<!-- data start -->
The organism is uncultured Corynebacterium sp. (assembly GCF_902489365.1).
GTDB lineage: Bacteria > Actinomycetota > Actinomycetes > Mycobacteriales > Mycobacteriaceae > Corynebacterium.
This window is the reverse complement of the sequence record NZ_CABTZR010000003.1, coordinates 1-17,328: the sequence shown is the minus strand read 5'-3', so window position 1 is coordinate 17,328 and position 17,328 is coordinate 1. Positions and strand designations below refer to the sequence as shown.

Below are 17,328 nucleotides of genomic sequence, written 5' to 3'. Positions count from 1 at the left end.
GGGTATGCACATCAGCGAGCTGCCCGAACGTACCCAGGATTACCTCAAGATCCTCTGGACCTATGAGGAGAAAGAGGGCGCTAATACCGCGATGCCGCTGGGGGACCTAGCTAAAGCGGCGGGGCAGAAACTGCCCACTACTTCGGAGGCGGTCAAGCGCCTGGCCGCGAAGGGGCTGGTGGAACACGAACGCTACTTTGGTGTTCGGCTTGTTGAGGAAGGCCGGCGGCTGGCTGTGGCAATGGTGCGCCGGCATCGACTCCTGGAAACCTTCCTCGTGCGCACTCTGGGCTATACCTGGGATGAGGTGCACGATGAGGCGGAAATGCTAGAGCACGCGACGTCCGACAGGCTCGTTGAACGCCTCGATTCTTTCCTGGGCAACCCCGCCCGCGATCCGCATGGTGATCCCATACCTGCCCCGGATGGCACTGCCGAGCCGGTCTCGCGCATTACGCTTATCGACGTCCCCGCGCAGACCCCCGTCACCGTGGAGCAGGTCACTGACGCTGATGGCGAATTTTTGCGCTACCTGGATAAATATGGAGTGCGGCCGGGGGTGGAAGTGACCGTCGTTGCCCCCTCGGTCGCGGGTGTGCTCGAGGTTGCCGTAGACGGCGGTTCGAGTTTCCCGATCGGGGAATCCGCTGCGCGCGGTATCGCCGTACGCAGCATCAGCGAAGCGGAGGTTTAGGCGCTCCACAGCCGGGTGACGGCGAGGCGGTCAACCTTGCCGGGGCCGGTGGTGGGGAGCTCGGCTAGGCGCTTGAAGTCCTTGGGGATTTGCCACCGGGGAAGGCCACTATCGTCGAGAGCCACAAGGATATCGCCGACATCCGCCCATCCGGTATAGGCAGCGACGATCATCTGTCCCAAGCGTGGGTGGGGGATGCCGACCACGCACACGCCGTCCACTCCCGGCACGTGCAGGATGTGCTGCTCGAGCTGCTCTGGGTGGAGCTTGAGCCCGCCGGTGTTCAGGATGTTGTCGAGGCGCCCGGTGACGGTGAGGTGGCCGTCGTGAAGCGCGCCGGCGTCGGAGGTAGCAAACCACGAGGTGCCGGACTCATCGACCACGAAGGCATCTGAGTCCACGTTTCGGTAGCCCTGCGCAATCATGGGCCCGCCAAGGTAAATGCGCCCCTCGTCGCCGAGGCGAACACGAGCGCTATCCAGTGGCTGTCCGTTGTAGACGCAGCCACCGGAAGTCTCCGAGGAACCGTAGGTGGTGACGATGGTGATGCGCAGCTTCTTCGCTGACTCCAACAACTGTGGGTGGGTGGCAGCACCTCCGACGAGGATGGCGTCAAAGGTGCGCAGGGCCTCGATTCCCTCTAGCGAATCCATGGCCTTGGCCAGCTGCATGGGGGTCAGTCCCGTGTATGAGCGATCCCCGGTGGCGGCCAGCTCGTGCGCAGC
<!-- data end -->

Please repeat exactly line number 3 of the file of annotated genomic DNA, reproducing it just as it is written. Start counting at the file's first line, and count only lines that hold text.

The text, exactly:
This window is the reverse complement of the sequence record NZ_CABTZR010000003.1, coordinates 1-17,328: the sequence shown is the minus strand read 5'-3', so window position 1 is coordinate 17,328 and position 17,328 is coordinate 1. Positions and strand designations below refer to the sequence as shown.